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Observe seasonal changes in the amount of sunlight reaching locations on Earth.Keycode: ES1704

Examine infrared images that show variation in surface temperature.Keycode: ES1705

Consider how the sea surface temperature pattern shifts over time.

Does the location of the pattern change with respect to longitude or latitude?

By how many degrees does the pattern shift?

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Hurricanes

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  • Sept. 18, 2003: If you happened to be in North Carolina, the sight of advancing Hurricane Isabel was surely unwelcome. From space, though, it was a thing of beauty.
  • NSA's Terra satellite took this picture at 11:50 a.m. EDT on Sept. 18th just as heart of Isabel was making landfall. Red-, green- and blue-filtered images were combined to create a true-color view of the dangerous storm. A similar image was captured on Sept. 17th by NASA's Aqua satellite.
  • "The colors are natural," says Gary Jedlovec, a climate scientist at the National Space Science and Technology Center in Huntsville, AL. "This is what an astronaut would see looking down on the hurricane from orbit."
  • In fact, Terra and Aqua see much more than human eyes can. So do their sister satellites TRMM, Jason-1 and QuickScat--all members of NASA's Earth-observing fleet. Onboard instruments sense the temperature of the air, the distribution of moisture around the storm, the speed of its winds. They can even measure the heights of clouds.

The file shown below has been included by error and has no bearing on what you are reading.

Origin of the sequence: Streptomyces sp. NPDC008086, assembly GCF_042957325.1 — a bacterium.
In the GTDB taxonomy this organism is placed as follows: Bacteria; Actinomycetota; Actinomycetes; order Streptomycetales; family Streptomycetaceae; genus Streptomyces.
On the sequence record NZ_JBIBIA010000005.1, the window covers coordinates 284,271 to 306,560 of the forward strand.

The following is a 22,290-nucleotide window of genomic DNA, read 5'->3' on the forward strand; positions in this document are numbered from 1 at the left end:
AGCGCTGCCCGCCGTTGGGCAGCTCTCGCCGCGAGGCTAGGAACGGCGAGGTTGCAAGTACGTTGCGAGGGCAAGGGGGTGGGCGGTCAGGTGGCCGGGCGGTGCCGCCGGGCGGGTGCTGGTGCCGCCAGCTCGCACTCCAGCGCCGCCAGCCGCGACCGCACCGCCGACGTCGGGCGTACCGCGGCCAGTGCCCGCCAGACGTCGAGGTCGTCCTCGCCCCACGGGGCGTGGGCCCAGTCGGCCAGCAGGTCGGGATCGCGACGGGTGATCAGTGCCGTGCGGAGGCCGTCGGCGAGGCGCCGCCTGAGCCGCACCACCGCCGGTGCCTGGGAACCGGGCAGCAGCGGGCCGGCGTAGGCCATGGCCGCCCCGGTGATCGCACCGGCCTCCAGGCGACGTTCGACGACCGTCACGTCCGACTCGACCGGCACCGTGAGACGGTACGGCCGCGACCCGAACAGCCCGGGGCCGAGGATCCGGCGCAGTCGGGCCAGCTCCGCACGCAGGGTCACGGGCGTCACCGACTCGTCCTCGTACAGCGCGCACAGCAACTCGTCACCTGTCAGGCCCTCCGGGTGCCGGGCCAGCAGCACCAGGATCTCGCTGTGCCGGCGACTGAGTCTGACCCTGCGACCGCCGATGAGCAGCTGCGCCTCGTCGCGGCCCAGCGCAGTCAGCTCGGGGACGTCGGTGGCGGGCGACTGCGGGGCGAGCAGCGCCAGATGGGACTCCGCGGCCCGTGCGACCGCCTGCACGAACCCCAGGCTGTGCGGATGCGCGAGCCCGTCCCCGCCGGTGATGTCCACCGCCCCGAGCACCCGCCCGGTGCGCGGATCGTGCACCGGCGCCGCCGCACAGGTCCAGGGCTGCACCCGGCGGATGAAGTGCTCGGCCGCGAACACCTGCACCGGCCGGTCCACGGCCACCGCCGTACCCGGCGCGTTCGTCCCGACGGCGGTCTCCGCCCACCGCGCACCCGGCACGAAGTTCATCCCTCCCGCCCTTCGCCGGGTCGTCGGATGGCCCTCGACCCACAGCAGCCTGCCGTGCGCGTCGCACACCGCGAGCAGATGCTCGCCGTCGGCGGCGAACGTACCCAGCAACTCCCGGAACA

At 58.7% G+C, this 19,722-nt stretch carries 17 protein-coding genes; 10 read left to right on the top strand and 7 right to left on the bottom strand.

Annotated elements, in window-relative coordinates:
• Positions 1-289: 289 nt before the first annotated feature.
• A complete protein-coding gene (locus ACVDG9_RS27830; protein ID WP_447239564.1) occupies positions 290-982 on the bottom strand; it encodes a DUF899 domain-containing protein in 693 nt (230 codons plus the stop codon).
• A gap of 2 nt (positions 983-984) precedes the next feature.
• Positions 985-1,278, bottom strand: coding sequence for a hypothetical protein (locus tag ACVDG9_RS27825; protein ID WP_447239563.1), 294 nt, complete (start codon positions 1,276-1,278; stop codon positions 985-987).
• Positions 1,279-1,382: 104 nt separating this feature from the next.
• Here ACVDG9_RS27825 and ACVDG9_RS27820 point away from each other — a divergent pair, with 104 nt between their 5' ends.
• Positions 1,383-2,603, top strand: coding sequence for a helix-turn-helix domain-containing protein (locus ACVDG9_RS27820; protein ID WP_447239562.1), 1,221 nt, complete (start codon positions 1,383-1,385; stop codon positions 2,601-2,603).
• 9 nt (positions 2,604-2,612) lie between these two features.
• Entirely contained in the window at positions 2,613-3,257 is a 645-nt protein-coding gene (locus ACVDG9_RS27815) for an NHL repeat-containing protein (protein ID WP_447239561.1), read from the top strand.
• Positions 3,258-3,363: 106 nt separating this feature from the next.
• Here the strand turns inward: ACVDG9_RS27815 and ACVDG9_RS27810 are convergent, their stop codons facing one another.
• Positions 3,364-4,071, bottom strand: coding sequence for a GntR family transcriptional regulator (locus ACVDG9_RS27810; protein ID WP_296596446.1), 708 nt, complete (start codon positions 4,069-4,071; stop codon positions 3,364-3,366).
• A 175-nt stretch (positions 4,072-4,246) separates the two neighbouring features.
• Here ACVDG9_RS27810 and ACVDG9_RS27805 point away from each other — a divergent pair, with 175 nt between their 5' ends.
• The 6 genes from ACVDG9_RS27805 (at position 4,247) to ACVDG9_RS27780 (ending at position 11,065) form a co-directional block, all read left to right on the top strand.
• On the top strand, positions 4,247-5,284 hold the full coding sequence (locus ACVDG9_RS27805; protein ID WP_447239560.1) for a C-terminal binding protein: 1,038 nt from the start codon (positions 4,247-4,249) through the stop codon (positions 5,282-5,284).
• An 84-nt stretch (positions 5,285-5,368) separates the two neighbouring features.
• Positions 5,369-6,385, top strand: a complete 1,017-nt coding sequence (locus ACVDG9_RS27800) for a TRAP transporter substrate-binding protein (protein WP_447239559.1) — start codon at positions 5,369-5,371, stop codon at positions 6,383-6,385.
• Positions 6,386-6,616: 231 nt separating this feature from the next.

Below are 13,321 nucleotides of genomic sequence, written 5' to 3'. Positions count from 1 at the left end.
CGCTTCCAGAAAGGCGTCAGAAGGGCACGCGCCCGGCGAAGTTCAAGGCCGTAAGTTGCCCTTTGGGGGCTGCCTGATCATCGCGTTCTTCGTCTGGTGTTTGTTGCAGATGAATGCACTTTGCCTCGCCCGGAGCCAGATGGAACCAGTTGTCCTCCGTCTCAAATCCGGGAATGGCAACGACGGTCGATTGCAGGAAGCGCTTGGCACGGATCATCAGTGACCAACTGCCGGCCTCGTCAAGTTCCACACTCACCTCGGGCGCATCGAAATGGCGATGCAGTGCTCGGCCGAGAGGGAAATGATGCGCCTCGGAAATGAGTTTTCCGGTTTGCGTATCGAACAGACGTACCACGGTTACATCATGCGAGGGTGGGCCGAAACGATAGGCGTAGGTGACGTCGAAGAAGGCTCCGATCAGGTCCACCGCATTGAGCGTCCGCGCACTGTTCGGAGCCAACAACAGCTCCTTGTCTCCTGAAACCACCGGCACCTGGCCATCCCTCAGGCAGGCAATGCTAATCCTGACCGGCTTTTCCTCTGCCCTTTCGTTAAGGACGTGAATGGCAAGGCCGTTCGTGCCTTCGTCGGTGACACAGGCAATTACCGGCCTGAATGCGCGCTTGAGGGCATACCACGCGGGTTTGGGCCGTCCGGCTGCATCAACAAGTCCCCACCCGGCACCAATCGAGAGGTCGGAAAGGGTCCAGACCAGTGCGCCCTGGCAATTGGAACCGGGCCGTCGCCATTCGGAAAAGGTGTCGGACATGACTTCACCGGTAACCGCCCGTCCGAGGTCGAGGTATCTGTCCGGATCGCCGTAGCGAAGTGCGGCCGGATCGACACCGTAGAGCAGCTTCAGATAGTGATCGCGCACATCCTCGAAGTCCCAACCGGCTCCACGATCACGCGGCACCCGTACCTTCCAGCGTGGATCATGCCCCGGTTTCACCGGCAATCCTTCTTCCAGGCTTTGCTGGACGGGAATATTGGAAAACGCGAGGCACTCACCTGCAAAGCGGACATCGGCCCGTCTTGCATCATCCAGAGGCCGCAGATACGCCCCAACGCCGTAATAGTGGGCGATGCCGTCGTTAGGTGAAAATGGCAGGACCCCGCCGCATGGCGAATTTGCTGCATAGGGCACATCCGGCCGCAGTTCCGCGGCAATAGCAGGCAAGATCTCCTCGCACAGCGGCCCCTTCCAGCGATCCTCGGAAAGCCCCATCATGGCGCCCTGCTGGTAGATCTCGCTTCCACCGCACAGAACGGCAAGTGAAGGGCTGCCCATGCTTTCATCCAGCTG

• "These data are invaluable to researchers who are trying to understand the inner workings of hurricanes," says Jedlovec.
  • What causes a hurricane to start? Which way will it go? And how long will it last? Millions of people under that big swirling cloud have a sudden interest in these questions. Terra, Aqua, and the others are finding the answers.
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Hurricanes

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  • A similar image was captured on Sept. 17th by NASA's Aqua satellite.
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Hurricanes

GOES 8 satellite images of hurricane Dennis approaching the coast of Florida on August 28, 1999.

Observe an animation of a hurricane.Keycode: ES2008

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Hurricanes

  • Take Warm Water, Stir
  • Sea surface temperatures (SSTs) must be 82 degrees Fahrenheit (F) or warmer for tropical cyclone formation and sustenance.
  • Next, add a disturbance.
  • Mix Thoroughly, Bake
  • Another necessary ingredient is rotating winds over the ocean's surface. These winds are a precursor to tropical cyclone development
  • With the right mix of winds and SSTs, an ordinary cluster of tropical thunderstorms can explode into a tropical storm.
  • Winds converge, forming the familiar circular pattern of clouds.
  • Warm, rising air in the storms draws water vapor up from the ocean. The vapor condenses in clouds and releases heat, warming the eye, evaporating more surface water and feeding the hurricane's heat engine, continuing the cycle.
  • Hurricane Heat Engine
  • Air temperature and humidity are also important factors.

A Hurricane Tracker’s favorite meal!

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Hurricanes

Click picture to view a hurricane simulation